Bride Dies After Newlywed Couple Illegally BASE Jumps 2,000 Ft Off Mountain in Utah Park

A woman died on Saturday after falling close to 2,000 feet while attempting to BASE jump with her new husband, whom she had married less than half a month before the accident.

Amber Bellows, 28, and her husband Clayton Butler, scaled Mount Kinesava on Feb. 8. A plateau known for its hieroglyphics in Utah's Zion National Park, it is about 3,000 feet from top to bottom.

(Photo: Dougtone)Amber Bellows died after plunging 2,000 feet in Zion National Park in Utah on Feb. 9, 2014.

Butler followed Bellows after she jumped first on Saturday but was unable to find his wife of two weeks when he arrived at the bottom. He reported her disappearance at 6:30 p.m. local time, though rescue teams were unable to locate her body until 10 a.m. the following morning and ultimately had to retrieve it using a helicopter.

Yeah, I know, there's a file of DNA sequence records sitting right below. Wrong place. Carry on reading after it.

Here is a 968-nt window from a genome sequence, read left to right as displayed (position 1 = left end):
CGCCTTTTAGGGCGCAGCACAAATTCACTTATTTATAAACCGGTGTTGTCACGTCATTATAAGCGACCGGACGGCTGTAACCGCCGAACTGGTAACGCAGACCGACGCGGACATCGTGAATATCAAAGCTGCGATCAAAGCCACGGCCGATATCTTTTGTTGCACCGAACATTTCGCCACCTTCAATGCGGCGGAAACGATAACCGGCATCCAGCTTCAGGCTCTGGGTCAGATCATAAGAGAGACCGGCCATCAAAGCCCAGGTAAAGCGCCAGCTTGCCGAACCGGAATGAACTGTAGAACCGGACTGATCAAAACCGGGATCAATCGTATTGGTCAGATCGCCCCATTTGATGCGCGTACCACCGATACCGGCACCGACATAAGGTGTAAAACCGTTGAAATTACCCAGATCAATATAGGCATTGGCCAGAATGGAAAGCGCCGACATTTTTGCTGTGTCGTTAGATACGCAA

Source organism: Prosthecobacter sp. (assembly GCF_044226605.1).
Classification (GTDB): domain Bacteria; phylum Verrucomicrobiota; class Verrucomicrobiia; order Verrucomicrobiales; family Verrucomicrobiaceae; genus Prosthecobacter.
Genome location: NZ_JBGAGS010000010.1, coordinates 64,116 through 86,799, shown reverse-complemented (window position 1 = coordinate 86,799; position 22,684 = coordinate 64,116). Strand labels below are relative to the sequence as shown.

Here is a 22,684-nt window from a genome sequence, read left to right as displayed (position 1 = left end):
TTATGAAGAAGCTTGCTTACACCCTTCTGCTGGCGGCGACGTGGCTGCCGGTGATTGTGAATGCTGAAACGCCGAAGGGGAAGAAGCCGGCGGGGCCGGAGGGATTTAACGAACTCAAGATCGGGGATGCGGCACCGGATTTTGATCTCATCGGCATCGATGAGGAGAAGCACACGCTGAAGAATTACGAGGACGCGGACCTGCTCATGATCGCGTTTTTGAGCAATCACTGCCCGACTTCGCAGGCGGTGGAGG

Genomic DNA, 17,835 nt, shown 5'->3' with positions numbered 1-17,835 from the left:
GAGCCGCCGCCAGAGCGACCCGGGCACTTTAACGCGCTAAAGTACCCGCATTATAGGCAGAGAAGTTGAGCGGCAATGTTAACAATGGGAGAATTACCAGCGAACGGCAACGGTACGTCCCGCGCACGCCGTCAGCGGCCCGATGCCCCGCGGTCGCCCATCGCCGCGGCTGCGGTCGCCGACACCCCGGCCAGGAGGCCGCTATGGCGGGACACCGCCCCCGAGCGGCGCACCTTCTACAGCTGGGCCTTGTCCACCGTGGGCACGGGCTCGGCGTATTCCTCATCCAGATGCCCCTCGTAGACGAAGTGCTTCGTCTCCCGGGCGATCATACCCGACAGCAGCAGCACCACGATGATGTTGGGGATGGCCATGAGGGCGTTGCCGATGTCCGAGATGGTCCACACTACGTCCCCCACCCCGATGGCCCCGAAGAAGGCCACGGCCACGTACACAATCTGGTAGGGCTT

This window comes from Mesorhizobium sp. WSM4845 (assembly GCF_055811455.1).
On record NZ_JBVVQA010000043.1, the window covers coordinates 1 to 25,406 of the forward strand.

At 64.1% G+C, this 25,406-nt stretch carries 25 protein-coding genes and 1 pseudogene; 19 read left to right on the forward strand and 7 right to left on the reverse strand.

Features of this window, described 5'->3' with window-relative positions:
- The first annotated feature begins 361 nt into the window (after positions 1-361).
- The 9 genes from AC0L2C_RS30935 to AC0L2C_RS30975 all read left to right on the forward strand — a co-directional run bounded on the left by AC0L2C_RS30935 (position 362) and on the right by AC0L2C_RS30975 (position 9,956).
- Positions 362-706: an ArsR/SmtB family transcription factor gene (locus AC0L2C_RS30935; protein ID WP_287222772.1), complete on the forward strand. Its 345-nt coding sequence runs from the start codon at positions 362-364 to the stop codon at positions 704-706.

While the couple were said to be experienced BASE jumpers, their activity was not sanctioned by the Zion National Park, which bans BASE jumping.

Jim Milestone, the acting superintendent of the park, said that accidents like this were the reason why BASE jumping was not permitted.

"It is just really sad, and our condolences go out to her family and friends. BASE jumping is so dangerous. Even for those that are experienced, like Amber Bellows. That is one of the reasons it is not allowed in the park," Milestone said in a statement.

BASE is an acronym which stands for Building, Antenna, Span and Earth, referring to the different types of objects from which jumpers usually chose to leap.

The newly married couple was actively involved in both the BASE jumping and skydiving communities in the area.

The park is currently investigating the incident. Bellows' death was the first fatality in Zion National Park in 2014 and park's first BASE jumper fatality ever.